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Meditation for Studying

Meditation as a trend has taken off over the last few years – skyrocketing with the COVID-19 lockdown last year.

While some trends come and go, meditation is considered an essential part of life for many people. Regardless of age and lifestyle, it’s a practice with proving benefits for mood, health and most relevant now– study.

We’ve delved a little bit into how mediation for studying works and why it could change the way you look at studying – and it’s a technique for you to carry forward into other areas.

Meditation for studying guidance

When you’ve planned your study sessions and collected all your notes then the difficult thing can be transforming yourself into the optimal study machine.
You brain works best under certain conditions – you want to be able to retain all the important information and meditation can help you to achieve this.
Instead of feeling anxious and with a low mood – you want to be feeling fulfilled and confident before and after your study session.
Meditating for up to five, ten or even twenty minutes before studying allows you to calm your mind. You can start with five minutes as you get used to emptying your mind and focusing on your breathing. And then work up.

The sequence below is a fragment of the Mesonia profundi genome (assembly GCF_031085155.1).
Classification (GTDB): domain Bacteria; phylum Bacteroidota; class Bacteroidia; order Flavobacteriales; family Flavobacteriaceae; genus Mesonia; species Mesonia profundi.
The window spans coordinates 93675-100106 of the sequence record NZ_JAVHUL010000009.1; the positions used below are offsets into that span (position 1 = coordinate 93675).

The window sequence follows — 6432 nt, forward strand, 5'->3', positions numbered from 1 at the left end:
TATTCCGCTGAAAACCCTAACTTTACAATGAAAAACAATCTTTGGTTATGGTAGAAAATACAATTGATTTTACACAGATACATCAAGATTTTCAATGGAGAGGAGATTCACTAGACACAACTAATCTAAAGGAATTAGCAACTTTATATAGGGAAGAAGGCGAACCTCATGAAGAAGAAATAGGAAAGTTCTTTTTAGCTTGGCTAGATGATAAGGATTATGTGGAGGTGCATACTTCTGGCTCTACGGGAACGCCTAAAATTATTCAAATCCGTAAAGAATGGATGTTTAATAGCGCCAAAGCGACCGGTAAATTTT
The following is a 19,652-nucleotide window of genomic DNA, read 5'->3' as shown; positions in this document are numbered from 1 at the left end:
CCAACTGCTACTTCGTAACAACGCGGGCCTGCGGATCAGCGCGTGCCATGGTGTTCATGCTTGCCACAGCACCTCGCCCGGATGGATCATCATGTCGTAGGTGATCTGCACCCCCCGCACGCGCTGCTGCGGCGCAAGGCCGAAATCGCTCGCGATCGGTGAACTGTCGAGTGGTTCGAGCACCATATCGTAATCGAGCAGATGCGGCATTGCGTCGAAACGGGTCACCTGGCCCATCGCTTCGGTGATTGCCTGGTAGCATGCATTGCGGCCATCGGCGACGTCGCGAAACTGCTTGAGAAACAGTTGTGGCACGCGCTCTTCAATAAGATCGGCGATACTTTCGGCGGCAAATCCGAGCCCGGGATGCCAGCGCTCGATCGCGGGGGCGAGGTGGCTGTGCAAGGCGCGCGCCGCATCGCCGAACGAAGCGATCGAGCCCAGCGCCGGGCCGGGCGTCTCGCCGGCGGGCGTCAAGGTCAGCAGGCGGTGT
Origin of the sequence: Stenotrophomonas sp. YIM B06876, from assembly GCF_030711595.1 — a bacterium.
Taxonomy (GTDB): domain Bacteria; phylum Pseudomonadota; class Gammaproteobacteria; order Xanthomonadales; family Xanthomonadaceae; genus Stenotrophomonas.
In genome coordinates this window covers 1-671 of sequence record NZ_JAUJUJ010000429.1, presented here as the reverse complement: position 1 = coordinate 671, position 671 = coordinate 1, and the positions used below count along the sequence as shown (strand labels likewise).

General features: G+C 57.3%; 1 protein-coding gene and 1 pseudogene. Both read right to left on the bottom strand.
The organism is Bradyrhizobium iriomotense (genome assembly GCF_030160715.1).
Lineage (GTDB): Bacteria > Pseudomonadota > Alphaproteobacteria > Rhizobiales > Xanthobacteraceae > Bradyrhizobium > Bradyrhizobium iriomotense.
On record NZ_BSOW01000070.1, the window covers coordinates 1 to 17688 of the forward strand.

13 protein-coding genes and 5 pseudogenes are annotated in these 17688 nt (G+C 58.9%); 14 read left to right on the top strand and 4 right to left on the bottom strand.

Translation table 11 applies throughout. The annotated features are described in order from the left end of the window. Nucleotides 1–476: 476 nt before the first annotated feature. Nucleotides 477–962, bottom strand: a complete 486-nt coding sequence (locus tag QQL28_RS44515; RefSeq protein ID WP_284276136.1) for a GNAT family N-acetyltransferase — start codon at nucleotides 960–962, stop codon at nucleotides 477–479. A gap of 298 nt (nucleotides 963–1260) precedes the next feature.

As you meditate:

  • Increase of blood flow to the brain and other organs.
  • Parts of the brain associated with stress and anxiety begin to shrink.
  • Development of parts of the brain responsible for memory.

What to do

Step 1: Find a quiet place. You should choose somewhere that you won’t be disturbed by people or outside noises. The time of day you choose is important. Start out any spare 5 minutes will do. Set a timer for yourself.
Wear comfortable clothing. Bare feet are best to help with energy flow.

Step 2:

Sit in an upright position with your legs crossed. You head and neck should be in line with your spine.
Place your hands one on top of the other and rest on your legs or knees. Place a pillow underneath yourself if you need the support.

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Step 3:

Close your eyes and focus your attention on your breathing. If your mind wanders to different thoughts remember to bring yourself back to concentrating on your breaths. It will take practice to stop your mind wandering. So it’s fine if you don’t focus 100% on the first few tries.
The thoughts you have are okay, and if it is a problem you find yourself facing, meditation can unlock fresh ideas that might have been hidden by stress.

Step 4: As you prepare to finish your  meditation session, don’t suddenly jump up and on to the next part of your day – slowly take in your surroundings and let yourself reboot.
Stretch and smile – you’ve done well.

If you need extra support, there are many apps available for you to try:


  • Meditation and exercises with the essentials of meditation and mindfulness.
  • Informative articles with the latest news and research.


  • Health and meditation videos.
  • Guided meditations and books.
  • Sleep aid.


  • Wellness, Chill and Mood playlists.
  • Lifestyle and Health podcasts.

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Want to read similar blogs focusing on wellbeing and mindfulness? You can read our blogs Wellbeing apps for students and Improve and maintain your mental wellbeing

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